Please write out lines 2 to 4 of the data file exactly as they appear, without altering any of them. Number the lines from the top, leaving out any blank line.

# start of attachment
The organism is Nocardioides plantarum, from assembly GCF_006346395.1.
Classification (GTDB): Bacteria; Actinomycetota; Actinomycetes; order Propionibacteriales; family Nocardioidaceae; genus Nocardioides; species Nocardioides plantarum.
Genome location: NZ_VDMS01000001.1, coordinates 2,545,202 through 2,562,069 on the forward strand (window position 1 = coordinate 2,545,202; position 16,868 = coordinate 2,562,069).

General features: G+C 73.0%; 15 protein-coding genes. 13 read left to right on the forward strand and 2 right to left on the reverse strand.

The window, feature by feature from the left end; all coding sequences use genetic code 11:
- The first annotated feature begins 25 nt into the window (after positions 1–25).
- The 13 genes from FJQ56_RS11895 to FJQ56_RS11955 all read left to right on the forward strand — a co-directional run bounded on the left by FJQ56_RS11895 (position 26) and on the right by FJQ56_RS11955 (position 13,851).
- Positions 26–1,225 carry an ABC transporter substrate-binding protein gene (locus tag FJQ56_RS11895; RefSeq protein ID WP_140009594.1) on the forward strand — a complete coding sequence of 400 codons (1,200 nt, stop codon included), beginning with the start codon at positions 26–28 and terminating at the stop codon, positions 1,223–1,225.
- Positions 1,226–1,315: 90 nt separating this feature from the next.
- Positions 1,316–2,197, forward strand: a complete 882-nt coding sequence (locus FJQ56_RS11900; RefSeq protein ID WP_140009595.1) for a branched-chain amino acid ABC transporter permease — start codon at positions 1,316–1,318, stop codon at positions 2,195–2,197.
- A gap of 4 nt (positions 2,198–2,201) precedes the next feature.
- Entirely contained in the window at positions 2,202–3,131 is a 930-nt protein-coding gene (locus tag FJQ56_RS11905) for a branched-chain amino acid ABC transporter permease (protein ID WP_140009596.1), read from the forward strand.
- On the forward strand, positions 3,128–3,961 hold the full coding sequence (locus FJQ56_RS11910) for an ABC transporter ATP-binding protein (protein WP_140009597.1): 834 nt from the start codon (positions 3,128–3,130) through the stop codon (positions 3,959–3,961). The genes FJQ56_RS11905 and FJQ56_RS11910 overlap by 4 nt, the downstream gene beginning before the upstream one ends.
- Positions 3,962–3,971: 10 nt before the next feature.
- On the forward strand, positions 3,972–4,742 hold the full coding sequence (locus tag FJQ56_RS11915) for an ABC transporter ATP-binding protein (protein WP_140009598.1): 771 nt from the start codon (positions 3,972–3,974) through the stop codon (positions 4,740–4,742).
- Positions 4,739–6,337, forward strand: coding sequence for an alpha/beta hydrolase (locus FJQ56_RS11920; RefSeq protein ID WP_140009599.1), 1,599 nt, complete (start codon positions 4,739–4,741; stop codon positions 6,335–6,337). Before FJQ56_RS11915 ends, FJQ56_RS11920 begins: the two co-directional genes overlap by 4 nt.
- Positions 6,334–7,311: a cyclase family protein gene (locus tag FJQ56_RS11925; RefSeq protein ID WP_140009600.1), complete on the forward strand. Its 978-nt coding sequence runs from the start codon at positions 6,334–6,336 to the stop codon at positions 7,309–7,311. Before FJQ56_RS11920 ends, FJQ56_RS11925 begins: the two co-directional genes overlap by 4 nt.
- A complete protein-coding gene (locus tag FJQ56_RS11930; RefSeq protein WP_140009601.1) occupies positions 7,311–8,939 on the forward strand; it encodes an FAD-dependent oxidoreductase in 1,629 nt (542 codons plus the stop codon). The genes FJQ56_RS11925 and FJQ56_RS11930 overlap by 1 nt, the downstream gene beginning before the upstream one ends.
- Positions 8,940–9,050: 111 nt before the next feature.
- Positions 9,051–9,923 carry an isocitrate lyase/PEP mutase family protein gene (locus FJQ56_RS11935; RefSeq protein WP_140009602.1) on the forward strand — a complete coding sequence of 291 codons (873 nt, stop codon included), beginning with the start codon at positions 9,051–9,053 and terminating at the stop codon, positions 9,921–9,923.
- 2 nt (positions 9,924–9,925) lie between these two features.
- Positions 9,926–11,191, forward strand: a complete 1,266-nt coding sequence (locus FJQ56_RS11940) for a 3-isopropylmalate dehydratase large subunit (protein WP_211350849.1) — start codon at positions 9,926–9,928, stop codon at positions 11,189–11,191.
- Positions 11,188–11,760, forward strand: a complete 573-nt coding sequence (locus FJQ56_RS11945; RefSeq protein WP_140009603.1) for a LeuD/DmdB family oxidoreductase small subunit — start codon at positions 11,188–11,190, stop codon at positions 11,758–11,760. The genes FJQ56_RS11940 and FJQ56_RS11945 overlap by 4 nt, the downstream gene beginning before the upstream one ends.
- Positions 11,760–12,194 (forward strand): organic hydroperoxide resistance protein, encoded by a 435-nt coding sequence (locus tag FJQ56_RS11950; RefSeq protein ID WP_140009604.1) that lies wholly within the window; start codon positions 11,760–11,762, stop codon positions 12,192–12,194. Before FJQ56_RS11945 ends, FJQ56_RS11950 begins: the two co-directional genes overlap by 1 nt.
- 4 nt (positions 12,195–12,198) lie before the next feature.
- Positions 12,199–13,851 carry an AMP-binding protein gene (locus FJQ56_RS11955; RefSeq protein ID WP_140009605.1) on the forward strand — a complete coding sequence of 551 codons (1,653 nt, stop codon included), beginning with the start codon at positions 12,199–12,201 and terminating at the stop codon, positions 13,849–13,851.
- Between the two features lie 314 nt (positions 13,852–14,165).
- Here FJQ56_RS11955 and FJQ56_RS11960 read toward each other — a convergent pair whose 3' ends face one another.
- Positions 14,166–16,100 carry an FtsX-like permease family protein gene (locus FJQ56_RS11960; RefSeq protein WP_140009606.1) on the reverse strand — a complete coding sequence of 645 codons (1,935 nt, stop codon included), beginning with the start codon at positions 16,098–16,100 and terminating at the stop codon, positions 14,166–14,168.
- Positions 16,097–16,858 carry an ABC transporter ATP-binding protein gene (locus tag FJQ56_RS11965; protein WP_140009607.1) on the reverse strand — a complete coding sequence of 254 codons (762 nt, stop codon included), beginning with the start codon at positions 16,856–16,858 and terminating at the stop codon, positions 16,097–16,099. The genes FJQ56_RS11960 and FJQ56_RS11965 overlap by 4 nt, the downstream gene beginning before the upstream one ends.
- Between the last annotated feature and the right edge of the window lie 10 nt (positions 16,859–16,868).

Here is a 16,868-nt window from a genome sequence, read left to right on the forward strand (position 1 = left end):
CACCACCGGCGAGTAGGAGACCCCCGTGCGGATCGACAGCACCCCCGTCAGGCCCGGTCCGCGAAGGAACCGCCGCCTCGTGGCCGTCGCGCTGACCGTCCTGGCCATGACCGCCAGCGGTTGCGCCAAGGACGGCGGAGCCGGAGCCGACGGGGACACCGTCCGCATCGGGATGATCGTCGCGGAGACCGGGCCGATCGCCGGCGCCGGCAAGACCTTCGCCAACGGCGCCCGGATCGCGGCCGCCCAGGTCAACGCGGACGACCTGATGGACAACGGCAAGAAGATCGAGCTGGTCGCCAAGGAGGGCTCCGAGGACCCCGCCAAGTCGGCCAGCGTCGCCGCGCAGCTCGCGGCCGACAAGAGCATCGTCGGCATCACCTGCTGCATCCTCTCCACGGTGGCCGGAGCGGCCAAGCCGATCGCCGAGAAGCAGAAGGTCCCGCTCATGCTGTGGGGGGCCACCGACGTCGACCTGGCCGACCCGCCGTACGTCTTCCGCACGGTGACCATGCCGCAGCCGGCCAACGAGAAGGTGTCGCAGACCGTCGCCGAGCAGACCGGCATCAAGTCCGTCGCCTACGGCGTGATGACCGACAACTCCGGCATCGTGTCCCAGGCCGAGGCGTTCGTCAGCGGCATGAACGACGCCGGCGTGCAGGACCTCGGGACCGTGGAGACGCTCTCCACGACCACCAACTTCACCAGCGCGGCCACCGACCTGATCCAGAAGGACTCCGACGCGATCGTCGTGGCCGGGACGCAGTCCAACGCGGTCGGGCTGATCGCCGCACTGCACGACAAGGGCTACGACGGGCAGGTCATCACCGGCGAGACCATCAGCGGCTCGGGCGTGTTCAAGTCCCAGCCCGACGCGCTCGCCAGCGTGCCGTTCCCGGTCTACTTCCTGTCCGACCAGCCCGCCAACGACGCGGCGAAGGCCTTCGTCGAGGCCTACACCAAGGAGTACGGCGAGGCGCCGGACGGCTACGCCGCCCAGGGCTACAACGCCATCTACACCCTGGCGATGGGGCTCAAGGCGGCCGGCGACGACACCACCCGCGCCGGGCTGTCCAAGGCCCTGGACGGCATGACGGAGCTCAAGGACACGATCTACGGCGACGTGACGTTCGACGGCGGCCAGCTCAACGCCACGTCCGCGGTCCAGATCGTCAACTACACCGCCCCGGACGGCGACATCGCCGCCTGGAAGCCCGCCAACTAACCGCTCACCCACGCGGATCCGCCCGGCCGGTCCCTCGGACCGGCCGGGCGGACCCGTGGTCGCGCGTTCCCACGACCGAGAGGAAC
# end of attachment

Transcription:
Classification (GTDB): Bacteria; Actinomycetota; Actinomycetes; order Propionibacteriales; family Nocardioidaceae; genus Nocardioides; species Nocardioides plantarum.
Genome location: NZ_VDMS01000001.1, coordinates 2,545,202 through 2,562,069 on the forward strand (window position 1 = coordinate 2,545,202; position 16,868 = coordinate 2,562,069).

General features: G+C 73.0%; 15 protein-coding genes. 13 read left to right on the forward strand and 2 right to left on the reverse strand.